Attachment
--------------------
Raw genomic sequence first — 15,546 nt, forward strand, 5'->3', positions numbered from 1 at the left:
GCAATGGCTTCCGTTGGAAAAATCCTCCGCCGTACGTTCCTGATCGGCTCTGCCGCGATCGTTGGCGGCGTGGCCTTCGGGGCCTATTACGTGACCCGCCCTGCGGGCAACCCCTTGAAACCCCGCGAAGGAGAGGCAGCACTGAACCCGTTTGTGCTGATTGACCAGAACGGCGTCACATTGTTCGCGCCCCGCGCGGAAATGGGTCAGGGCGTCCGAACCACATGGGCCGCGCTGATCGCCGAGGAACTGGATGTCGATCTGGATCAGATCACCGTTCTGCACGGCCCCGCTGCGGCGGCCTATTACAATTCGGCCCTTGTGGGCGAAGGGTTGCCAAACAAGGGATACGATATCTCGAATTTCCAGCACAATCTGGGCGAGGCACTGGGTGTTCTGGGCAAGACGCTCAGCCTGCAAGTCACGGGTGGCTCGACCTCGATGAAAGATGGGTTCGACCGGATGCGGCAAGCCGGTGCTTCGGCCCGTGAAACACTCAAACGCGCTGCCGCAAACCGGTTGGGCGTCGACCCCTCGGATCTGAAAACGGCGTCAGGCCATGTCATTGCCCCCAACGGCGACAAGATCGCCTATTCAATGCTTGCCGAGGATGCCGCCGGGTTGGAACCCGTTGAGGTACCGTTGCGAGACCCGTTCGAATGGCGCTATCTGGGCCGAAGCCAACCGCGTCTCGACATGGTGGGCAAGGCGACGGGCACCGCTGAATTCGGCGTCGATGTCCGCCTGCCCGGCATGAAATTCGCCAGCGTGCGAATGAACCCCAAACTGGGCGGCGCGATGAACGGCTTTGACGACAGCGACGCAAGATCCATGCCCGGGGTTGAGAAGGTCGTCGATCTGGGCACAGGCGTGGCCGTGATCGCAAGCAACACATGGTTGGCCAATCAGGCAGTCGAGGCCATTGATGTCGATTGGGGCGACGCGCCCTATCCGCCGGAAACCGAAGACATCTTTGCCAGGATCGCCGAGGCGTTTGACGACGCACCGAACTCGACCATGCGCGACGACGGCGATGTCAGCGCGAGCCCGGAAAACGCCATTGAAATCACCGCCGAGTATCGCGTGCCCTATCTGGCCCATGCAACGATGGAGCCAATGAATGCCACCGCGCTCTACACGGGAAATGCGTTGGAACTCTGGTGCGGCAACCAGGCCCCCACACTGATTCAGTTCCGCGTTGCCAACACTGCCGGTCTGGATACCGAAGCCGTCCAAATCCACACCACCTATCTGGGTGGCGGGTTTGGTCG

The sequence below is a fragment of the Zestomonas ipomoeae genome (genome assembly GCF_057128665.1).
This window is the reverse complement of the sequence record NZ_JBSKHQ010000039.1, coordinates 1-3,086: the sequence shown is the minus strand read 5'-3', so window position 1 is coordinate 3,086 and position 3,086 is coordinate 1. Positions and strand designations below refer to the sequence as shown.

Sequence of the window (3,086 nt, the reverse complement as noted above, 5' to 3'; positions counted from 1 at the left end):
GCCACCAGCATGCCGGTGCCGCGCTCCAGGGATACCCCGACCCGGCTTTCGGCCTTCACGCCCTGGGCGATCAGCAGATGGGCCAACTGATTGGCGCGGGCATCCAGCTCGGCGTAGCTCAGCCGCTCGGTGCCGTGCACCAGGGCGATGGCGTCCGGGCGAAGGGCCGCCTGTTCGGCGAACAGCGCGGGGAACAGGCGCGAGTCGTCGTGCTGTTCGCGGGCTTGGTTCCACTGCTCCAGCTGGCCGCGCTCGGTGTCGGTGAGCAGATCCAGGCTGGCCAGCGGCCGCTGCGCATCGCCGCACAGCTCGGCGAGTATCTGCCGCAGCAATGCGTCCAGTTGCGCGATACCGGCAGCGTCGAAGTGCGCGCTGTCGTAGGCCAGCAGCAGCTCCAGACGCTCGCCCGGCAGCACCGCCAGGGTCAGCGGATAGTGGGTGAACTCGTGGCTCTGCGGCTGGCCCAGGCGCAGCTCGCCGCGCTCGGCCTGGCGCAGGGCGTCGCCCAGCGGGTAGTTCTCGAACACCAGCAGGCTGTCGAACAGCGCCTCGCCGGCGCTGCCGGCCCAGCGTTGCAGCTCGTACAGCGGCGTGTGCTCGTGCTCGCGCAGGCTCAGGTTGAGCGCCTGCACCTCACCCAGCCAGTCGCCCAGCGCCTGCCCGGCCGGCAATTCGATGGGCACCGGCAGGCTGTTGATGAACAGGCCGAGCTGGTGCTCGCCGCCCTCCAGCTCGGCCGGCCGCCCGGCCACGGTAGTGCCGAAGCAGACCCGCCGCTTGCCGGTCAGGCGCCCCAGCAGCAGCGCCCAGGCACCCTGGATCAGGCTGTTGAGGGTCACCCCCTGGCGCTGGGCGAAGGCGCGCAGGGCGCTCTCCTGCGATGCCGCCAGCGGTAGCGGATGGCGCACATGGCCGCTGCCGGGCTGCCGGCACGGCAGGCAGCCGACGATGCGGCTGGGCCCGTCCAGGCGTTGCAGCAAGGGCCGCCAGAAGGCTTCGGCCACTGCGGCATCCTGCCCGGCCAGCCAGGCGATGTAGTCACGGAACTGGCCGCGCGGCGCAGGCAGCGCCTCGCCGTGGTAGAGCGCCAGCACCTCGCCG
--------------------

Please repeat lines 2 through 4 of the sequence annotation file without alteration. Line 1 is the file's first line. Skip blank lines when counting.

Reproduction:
GCAATGGCTTCCGTTGGAAAAATCCTCCGCCGTACGTTCCTGATCGGCTCTGCCGCGATCGTTGGCGGCGTGGCCTTCGGGGCCTATTACGTGACCCGCCCTGCGGGCAACCCCTTGAAACCCCGCGAAGGAGAGGCAGCACTGAACCCGTTTGTGCTGATTGACCAGAACGGCGTCACATTGTTCGCGCCCCGCGCGGAAATGGGTCAGGGCGTCCGAACCACATGGGCCGCGCTGATCGCCGAGGAACTGGATGTCGATCTGGATCAGATCACCGTTCTGCACGGCCCCGCTGCGGCGGCCTATTACAATTCGGCCCTTGTGGGCGAAGGGTTGCCAAACAAGGGATACGATATCTCGAATTTCCAGCACAATCTGGGCGAGGCACTGGGTGTTCTGGGCAAGACGCTCAGCCTGCAAGTCACGGGTGGCTCGACCTCGATGAAAGATGGGTTCGACCGGATGCGGCAAGCCGGTGCTTCGGCCCGTGAAACACTCAAACGCGCTGCCGCAAACCGGTTGGGCGTCGACCCCTCGGATCTGAAAACGGCGTCAGGCCATGTCATTGCCCCCAACGGCGACAAGATCGCCTATTCAATGCTTGCCGAGGATGCCGCCGGGTTGGAACCCGTTGAGGTACCGTTGCGAGACCCGTTCGAATGGCGCTATCTGGGCCGAAGCCAACCGCGTCTCGACATGGTGGGCAAGGCGACGGGCACCGCTGAATTCGGCGTCGATGTCCGCCTGCCCGGCATGAAATTCGCCAGCGTGCGAATGAACCCCAAACTGGGCGGCGCGATGAACGGCTTTGACGACAGCGACGCAAGATCCATGCCCGGGGTTGAGAAGGTCGTCGATCTGGGCACAGGCGTGGCCGTGATCGCAAGCAACACATGGTTGGCCAATCAGGCAGTCGAGGCCATTGATGTCGATTGGGGCGACGCGCCCTATCCGCCGGAAACCGAAGACATCTTTGCCAGGATCGCCGAGGCGTTTGACGACGCACCGAACTCGACCATGCGCGACGACGGCGATGTCAGCGCGAGCCCGGAAAACGCCATTGAAATCACCGCCGAGTATCGCGTGCCCTATCTGGCCCATGCAACGATGGAGCCAATGAATGCCACCGCGCTCTACACGGGAAATGCGTTGGAACTCTGGTGCGGCAACCAGGCCCCCACACTGATTCAGTTCCGCGTTGCCAACACTGCCGGTCTGGATACCGAAGCCGTCCAAATCCACACCACCTATCTGGGTGGCGGGTTTGGTCG

The sequence below is a fragment of the Zestomonas ipomoeae genome (genome assembly GCF_057128665.1).
This window is the reverse complement of the sequence record NZ_JBSKHQ010000039.1, coordinates 1-3,086: the sequence shown is the minus strand read 5'-3', so window position 1 is coordinate 3,086 and position 3,086 is coordinate 1. Positions and strand designations below refer to the sequence as shown.